Big Eyes – a movie review by Roz Tarszisz

March 20, 2015 by Roz Tarszisz
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It’s a really big lie that is the heart of this latest outing from veteran director Tim Burton.

A straightforward tale with very few typical Burton flourishes – which suits the narrative –it captures the mores of an era.

Margaret Keane (Amy Adams) created popular portraits of  waif like children with enormous eyes. However it was her husband who took  artistic credit.

hen Margaret does a runner in 1958 from her first marriage, she takes daughter and muse Jane (Delaney Raye and Madeleine Arthur) to San Francisco. She has a hard time finding a job to support them and is reduced to decorating cribs in a baby furniture factory but keeps on producing her portraits.

On weekends she displays her work in the park amongst other artists and it is here she meets Walter Keane (Christoph Waltz) who is there to flog his Parisian street scenes.

The two marry after a whirlwind romance. Margaret keeps on painting her waifs and Walter attempts to sell both their artworks.  Eventually he sells one of the children.  It seemed politic at the time for him to claim artistic credit and he later tells his wife that nobody wants to buy “lady art”.

Walter, an extrovert with the gift of the gab, turns out to be a marketing and promotional genius as the paintings become hugely popular, the money rolls in and he becomes a celebrity.

John Canaday (Terence Stamp) plays art critic who publicly loathes the paintings but that doesn’t stop them selling.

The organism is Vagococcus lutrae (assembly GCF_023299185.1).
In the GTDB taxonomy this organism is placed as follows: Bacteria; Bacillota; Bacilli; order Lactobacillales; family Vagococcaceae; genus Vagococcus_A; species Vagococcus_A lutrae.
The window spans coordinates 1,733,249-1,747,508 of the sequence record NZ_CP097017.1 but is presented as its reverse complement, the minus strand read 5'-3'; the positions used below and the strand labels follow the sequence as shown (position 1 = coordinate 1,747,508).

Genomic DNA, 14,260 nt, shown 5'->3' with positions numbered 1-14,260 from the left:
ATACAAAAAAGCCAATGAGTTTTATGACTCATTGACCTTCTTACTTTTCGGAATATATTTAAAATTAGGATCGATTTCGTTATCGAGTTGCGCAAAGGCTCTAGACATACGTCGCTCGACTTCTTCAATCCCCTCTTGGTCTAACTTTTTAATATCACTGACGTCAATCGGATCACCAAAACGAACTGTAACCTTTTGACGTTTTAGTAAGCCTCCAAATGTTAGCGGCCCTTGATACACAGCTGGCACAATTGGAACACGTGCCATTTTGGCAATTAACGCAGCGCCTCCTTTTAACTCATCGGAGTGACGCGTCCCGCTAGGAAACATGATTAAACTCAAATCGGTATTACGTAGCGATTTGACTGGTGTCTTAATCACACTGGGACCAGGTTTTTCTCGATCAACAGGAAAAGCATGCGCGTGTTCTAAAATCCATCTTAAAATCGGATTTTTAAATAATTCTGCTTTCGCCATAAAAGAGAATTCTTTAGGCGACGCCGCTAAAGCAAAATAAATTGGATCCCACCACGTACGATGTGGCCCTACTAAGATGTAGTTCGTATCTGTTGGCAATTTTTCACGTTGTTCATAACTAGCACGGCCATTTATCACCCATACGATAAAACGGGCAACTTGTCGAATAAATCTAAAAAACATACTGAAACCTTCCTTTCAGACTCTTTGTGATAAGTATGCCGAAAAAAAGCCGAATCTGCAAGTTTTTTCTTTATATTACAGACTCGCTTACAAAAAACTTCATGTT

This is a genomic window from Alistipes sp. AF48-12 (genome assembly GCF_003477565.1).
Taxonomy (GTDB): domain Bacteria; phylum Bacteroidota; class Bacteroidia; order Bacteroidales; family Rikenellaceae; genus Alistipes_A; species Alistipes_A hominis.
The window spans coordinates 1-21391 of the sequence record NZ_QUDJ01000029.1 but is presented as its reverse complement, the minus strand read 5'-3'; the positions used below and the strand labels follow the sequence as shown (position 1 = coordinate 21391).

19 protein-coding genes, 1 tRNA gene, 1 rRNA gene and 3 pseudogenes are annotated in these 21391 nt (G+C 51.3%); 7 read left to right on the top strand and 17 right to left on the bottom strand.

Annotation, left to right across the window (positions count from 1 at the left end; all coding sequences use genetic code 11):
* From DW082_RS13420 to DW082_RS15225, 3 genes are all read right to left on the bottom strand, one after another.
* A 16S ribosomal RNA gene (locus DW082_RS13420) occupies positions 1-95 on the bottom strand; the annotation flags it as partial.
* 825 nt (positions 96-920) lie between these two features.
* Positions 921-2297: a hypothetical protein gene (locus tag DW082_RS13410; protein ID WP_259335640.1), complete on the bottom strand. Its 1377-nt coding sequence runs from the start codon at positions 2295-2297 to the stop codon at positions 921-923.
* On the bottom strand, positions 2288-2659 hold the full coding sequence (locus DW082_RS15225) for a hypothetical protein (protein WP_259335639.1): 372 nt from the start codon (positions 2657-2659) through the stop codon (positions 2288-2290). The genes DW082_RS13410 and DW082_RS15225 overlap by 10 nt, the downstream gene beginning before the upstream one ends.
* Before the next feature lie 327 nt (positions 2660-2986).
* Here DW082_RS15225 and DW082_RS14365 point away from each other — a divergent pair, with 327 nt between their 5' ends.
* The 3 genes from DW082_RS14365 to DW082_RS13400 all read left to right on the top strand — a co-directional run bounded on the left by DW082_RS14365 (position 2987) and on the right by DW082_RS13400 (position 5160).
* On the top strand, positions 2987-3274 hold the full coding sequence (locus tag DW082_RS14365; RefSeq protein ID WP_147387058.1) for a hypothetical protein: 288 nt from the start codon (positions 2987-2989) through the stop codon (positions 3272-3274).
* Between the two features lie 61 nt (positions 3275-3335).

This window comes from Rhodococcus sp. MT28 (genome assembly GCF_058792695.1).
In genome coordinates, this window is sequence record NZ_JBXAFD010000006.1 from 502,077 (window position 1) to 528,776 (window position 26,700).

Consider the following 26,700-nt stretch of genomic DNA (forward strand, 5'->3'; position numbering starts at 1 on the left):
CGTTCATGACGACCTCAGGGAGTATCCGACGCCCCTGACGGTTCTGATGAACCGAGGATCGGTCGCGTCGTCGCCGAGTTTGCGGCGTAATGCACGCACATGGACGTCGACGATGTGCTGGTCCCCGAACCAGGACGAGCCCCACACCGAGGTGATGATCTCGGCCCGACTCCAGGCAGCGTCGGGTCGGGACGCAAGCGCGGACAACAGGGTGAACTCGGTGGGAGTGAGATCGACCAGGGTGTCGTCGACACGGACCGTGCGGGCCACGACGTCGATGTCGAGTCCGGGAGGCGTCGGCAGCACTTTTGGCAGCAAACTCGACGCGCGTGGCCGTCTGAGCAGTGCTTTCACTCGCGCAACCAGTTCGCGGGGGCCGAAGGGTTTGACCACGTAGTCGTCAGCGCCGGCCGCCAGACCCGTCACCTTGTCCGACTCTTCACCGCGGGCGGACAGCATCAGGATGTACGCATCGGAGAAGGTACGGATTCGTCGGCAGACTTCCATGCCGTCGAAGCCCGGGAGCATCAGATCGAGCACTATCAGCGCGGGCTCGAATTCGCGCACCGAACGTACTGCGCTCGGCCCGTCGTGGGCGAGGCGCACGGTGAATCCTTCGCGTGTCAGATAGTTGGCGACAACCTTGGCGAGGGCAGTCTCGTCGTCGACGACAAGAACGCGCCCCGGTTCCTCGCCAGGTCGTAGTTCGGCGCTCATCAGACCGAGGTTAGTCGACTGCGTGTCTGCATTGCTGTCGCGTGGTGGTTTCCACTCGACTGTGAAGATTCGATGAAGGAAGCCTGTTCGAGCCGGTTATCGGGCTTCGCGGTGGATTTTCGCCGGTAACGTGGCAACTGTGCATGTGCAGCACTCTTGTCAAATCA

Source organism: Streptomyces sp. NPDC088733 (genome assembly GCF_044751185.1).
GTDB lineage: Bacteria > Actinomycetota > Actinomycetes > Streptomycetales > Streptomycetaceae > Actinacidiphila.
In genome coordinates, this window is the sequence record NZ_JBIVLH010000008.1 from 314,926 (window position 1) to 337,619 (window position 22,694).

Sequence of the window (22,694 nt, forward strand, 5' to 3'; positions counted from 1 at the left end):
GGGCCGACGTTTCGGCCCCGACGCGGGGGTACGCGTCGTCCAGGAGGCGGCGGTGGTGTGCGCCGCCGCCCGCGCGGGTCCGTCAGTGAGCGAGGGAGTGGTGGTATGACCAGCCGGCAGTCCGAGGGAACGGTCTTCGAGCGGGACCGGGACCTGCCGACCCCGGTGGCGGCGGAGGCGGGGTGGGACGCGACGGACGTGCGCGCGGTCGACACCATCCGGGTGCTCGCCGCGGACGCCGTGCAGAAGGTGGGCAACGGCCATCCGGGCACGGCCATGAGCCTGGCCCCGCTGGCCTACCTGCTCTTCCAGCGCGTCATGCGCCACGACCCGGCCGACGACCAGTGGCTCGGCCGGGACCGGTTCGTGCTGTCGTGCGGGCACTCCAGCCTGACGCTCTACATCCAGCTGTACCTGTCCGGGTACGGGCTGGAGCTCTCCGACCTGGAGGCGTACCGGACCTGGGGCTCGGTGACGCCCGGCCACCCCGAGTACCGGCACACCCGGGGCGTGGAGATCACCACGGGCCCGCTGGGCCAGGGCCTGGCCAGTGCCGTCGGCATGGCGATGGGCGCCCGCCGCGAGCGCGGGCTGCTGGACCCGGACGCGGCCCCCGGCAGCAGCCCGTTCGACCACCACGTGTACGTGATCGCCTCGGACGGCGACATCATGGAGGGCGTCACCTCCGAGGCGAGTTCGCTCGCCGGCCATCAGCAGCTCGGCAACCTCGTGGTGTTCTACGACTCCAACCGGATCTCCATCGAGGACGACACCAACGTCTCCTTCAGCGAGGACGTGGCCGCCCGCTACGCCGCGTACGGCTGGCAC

Margaret goes on living in the background for a decade while madly churning out portraits.  At home as she is forced to hide the truth from her daughter, losing confidence and her sense of self.

Adams has the ability to inhabit whatever part she plays and convinces as the shy and unassuming artist who prefers creating to socialising – until she finally acknowledges she is in thrall to a manipulative husband.

Waltz has a penchant for playing charming but difficult men (Water for Elephants) and he somewhat overplays scenes towards the end as he becomes increasingly manic.

The artist herself appears in the credits alongside Adams and has a brief appearance in the early park scene, so the film must have her blessing.

106 mins l Rated M Released nationally March 19.

Starring Amy Adams, Christoph Waltz, Krysten Ritter, Jason Schwartzman

Directed by Tim Burton

Music by Danny Elfman


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